Bill (Timothy Spall), reputedly a sterling supporter of her professional ambitions, makes a sudden announcement that shocks everyone present. Not that his revelation stops them arguing among themselves; indeed, it is merely the first of many in what rapidly becomes a whirlwind vortex of in-fighting, recrimination and revenge.
If, for the first few minutes, some of the bitchy dialogue seems a little arch and Spall’s largely silent, staring, numbed performance appears a tad theatrical, that’s no reason for worry, for Potter is making her first brave and for the most part very successful foray into a kind of dark satirical farce. As you might expect, hers is a comedy of contemporary socio-political manners, but it’s inflected here with a deliciously ironic touch as she probes and examines a range of human foibles. The characters may be recognisable ‘types’ – besides the politician, we have academics, a financier, an aromatherapist and so on – but they are never merely stereotypes, since Potter understands that people often don’t practise what they preach, and even when they do, what they’re preaching may be riddled with absurd contradictions and self-serving illogicalities.
Could this be an allegorical portrait of British politics today? That may be pushing a metaphorical reading too far, though Potter has said that, writing the film during the 2015 general election, she wanted to evoke the kind of “chronic insincerity” she saw on display during the campaign. That said, what matters is whether the film’s critical portrait of a certain sector of modern British society succeeds dramatically and comedically; and with a deftly constructed, fast-moving real-time storyline, credibly vivid characters and deliciously barbed exchanges coming thick and fast, it unquestionably does.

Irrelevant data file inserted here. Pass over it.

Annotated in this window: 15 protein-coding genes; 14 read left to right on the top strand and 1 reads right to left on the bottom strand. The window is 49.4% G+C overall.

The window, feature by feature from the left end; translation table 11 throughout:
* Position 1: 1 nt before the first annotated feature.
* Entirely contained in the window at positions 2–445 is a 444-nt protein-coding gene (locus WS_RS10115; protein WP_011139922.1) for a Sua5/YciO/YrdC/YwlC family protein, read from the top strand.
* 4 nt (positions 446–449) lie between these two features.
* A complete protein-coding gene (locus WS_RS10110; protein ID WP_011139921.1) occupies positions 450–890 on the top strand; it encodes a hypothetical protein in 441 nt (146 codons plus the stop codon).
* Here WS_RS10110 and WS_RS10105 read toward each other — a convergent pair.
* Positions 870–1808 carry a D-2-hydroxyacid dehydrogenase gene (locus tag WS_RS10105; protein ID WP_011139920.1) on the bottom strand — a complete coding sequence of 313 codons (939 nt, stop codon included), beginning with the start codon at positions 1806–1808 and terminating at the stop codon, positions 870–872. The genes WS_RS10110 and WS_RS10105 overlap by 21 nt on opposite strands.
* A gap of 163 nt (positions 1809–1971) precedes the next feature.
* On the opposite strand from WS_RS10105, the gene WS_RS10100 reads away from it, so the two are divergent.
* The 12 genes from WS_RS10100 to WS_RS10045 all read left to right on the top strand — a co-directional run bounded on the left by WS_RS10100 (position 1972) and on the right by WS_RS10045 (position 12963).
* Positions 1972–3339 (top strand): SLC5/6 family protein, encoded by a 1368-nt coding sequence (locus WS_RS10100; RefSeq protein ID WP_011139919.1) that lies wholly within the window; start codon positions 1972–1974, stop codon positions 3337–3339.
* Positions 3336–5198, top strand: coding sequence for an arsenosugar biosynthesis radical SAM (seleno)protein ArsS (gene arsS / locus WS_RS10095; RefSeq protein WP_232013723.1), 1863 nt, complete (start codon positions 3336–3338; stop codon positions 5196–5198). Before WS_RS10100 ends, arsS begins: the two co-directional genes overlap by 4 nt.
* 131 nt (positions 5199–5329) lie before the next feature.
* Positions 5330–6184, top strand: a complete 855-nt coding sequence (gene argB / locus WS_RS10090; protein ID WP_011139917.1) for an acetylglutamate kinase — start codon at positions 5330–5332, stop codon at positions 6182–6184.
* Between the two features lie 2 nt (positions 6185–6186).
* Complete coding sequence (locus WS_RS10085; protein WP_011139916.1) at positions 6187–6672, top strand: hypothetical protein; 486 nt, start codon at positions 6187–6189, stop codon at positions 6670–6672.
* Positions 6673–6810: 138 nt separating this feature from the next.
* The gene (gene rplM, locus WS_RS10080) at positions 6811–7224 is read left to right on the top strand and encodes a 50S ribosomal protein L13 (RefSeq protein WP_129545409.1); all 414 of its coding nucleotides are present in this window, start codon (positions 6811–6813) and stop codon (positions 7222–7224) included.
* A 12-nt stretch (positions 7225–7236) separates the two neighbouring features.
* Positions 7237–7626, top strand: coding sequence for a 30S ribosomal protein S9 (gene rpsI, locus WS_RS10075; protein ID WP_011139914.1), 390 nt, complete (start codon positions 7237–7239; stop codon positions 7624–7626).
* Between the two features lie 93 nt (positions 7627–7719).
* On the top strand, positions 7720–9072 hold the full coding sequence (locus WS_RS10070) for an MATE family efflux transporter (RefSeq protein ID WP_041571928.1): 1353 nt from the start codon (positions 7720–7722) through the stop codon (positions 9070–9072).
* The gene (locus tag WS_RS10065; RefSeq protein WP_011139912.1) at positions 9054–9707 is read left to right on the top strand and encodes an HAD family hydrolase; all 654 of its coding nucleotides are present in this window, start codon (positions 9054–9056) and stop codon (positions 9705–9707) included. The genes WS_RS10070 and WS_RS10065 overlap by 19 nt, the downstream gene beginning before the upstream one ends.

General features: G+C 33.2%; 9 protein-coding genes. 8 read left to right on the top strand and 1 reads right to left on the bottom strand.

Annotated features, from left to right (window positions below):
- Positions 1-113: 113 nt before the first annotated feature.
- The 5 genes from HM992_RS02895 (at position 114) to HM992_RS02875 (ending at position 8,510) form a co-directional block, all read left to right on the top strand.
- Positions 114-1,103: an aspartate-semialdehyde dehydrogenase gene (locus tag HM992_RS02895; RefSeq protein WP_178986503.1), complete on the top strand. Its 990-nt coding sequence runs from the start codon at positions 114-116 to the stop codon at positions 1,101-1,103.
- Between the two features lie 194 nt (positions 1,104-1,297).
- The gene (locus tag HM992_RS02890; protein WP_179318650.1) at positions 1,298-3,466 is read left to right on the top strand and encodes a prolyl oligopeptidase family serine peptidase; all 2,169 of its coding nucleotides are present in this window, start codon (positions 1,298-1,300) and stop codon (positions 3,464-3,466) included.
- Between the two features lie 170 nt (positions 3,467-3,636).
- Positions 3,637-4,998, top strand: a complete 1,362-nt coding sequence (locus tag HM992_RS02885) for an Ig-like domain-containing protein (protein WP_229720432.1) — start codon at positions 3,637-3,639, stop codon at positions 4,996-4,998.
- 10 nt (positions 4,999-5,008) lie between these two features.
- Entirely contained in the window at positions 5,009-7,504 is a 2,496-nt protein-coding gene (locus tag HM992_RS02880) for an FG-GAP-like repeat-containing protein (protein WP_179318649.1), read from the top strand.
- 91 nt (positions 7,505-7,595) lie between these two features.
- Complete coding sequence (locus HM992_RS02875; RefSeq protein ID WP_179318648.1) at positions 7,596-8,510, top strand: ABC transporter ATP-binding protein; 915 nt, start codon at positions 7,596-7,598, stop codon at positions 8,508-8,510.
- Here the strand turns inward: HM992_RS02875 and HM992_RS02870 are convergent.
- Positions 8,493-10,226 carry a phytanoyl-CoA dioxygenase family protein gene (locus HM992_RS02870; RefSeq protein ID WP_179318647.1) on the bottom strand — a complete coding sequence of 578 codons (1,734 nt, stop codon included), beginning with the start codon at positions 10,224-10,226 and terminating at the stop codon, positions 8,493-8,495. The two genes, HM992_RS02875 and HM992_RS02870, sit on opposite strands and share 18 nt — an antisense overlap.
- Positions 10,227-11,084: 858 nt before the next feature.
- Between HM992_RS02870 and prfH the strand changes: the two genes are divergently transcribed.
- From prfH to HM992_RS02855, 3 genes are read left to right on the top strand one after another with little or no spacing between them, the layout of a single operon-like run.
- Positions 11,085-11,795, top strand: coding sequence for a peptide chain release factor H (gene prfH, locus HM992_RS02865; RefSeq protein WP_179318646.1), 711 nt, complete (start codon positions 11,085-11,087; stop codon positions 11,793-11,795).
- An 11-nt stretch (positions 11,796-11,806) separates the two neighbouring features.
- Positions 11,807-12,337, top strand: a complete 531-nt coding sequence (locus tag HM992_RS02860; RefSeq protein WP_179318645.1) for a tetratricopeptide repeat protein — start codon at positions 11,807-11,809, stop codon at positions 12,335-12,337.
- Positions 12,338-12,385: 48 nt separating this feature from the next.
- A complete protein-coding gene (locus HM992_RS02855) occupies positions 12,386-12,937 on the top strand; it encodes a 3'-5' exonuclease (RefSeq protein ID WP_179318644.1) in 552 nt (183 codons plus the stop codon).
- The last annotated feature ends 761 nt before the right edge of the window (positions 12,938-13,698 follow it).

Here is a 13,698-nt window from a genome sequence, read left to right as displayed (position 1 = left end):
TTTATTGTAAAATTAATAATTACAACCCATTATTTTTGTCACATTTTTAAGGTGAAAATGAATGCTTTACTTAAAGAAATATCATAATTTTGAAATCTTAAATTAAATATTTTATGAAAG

Shooting in a studio over just two weeks, Potter benefitted from a small, well-chosen and excellent cast; in addition to Scott Thomas, Spall and Clarkson, she drew on the expertise of Cherry Jones, Emily Mortimer, Cillian Murphy and Bruno Ganz. Likewise, blues, rock, reggae, jazz, tango, Purcell and Paredes (not to mention some judiciously selected classical poetry) are put to wonderfully nuanced and eloquent service, exemplifying the highly detailed precision of Potter’s dramaturgy. If further proof of that were needed, how about a 71-minute running time? It races by without ever leaving us feel in any way short-changed; these days, that in itself is reason for praise.
Geoff Andrew, Sight and Sound, 15th September 2017.
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Total Number of Responses: 53
Film Score (0-5): 4.47